Whisky Advocate

Four whiskies that impressed me this year, and one disappointment.

November 29th, 2012

I was thinking about the new whiskies I’ve tasted this year, and which ones stood out (for better or worse). Here are four I really liked, and one that let me down, in that order.

Lagavulin 21 yr. old Limited Edition (2012 release)

The first time I had this was at WhiskyFest New York during the seminar’s lunch program. It’s aged in sherry casks, and it’s a real stunner. It’s packed with flavors, seamless, rich, and the sherry and smoke dovetail nicely. One of my most favorite Lagavulin whiskies ever. It’s just getting into circulation here in the U.S. so get one while you can. (You can check out Dave Broom’s review of it for Whisky Advocate here.)

The Balvenie Tun 1401 Batch No. 3

A bottling that went to the U.S. and has been out for sometime now, which I reviewed here earlier this year. Have a look at my review. (There’s a Batch No. 6 that’s replacing it, but I haven’t triend that one yet.) A beautiful whisky, and one of the best Balvenies I’ve tasted in quite a while.

Yellow Spot

We blogged about this new Irish single pot still whiskey here, so check out the link if you want more information. It’s the new, older sibling to Green Spot, which is also a great whiskey. My bottle didn’t last long at all. That’s saying a lot, given that I have plenty of whiskeys at my disposal to drink. (Sadly, like Green Spot, this whiskey is not available in the U.S.)

Four Roses 2012 Limited Edition Small Batch

With two different mash bills and five different yeast strains, you can imagine the potential that Four Roses has to make a great, complex bourbon. Well, the did just that. My review here here pretty much says it all. Like I state in my review, “your decision shouldn’t be whether to buy it, but rather how much water to add.”

And now for the disappointment…

Woodford Master’s Collection Four Wood

I really appreciate the experimentation that Brown-Forman is doing with the Master’s Collection line. It’s always nice to see whiskey companies trying new things, but this one has let me down. It’s the seventh and newest release in the Master’s Collection line. This one’s aged in: American, Maple, Sherry, and Port wood.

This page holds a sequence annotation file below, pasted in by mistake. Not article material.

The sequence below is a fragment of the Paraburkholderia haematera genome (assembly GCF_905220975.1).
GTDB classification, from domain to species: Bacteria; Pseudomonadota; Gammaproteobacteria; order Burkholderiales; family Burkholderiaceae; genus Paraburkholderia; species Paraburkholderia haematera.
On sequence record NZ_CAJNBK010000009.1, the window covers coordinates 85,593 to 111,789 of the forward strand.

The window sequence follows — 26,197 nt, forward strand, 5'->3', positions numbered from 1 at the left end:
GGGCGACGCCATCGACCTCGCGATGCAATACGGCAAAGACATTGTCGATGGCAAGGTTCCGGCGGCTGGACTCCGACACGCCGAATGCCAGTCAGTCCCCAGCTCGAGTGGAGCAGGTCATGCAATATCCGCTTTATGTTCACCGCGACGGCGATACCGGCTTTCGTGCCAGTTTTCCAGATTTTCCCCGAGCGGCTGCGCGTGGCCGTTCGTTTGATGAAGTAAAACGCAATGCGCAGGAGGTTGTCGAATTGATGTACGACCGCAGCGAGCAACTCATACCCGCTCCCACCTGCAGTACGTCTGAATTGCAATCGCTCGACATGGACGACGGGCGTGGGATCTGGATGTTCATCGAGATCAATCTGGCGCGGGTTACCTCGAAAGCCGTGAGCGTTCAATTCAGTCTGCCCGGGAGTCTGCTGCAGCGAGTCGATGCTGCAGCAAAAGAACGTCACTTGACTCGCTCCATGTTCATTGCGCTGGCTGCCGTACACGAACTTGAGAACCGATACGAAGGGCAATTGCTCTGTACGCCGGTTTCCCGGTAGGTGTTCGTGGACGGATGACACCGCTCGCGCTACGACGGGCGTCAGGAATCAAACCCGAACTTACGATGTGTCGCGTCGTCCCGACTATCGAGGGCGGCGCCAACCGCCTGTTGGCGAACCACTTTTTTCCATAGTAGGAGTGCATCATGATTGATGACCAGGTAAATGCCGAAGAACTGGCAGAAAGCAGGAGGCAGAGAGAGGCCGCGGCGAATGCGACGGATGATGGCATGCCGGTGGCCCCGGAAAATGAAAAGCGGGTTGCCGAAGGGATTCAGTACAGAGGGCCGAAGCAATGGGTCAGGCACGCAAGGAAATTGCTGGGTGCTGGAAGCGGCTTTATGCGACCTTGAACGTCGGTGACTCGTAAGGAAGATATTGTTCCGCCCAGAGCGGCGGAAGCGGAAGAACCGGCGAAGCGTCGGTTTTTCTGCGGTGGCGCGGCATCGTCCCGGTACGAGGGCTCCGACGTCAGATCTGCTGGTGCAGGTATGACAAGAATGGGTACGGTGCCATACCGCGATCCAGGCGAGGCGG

I enjoy the nose on this whiskey–there’s plenty going on and it’s very inviting. But the palate is a different story. It’s very sweet up front (bordering on cloying). Then, there’s an emergence of flavors (wood spice, stewed fruit, caramel, etc.) that turns very busy and lacks integration. The flavors just don’t play well with each other. To me, the whiskey is trying too hard to impress and achieves the opposite.


No Responses to “Four whiskies that impressed me this year, and one disappointment.”

  1. ian Millar says:

    John, good to see you’re still taking the whisky seriously, noticed your positive comments on Balvenie and another favourite of mine, Lagavuilin, I kind of got fed up wih Lagavuilin for a couple of years but have since become repatriated, Balvenie Tun’s a great concept and they have just done an exclusive for Taiwan, I’ll see if I can get you a sample as it really is amazing, keep up the good work.

  2. Andre Girard says:

    Tasted the Lagavulin 21yo sooner this year. This is a very complex whisky but for the same price i can have at least 10 bottles of Lagavulin 16yo… can get the price out of my mind when i review a whisky, specially when i pay the bottle.

    Also tasted the Balvenie TUN and it is on my top ten whiskies of 2012 list. Impressive.

    Same as Woodford Reserve serie, nice to see distillers getting out of the usual path.